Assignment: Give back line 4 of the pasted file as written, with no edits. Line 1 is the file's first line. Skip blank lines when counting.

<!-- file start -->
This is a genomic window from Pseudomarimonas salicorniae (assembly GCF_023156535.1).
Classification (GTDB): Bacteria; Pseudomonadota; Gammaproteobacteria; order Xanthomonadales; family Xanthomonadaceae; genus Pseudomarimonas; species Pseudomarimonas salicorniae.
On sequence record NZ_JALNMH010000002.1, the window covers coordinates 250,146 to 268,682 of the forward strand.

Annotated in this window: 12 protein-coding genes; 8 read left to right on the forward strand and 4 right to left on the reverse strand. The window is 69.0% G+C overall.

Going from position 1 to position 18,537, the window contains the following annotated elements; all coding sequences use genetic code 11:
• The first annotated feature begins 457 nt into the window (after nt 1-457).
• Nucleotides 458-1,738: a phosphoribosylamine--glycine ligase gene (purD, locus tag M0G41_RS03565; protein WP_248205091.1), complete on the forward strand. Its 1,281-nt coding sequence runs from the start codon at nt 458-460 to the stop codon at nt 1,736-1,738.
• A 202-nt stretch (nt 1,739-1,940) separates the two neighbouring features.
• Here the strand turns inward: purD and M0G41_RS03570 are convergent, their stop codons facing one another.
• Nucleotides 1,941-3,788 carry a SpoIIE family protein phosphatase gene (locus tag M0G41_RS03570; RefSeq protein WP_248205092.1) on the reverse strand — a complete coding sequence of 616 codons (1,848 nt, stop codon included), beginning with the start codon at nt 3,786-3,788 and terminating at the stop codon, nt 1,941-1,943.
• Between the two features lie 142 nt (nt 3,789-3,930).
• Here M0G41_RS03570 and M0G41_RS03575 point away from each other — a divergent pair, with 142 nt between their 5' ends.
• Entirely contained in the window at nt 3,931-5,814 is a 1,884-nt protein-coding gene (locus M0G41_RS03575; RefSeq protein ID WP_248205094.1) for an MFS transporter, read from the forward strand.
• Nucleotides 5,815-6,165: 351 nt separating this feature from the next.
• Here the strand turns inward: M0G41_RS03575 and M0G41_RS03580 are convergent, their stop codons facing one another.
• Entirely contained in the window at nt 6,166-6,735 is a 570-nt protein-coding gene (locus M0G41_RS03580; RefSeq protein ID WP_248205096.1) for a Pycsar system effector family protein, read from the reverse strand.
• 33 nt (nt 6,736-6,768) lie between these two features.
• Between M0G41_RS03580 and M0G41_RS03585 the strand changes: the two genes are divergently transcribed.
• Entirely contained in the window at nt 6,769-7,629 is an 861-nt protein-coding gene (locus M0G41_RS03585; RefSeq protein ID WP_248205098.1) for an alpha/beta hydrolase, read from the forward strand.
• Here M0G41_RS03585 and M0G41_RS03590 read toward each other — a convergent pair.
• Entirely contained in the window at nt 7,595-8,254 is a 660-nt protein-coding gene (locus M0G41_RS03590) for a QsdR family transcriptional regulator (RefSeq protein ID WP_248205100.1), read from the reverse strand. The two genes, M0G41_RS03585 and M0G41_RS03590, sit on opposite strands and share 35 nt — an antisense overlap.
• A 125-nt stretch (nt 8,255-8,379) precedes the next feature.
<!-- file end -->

Annotated in this window: 12 protein-coding genes; 8 read left to right on the forward strand and 4 right to left on the reverse strand. The window is 69.0% G+C overall.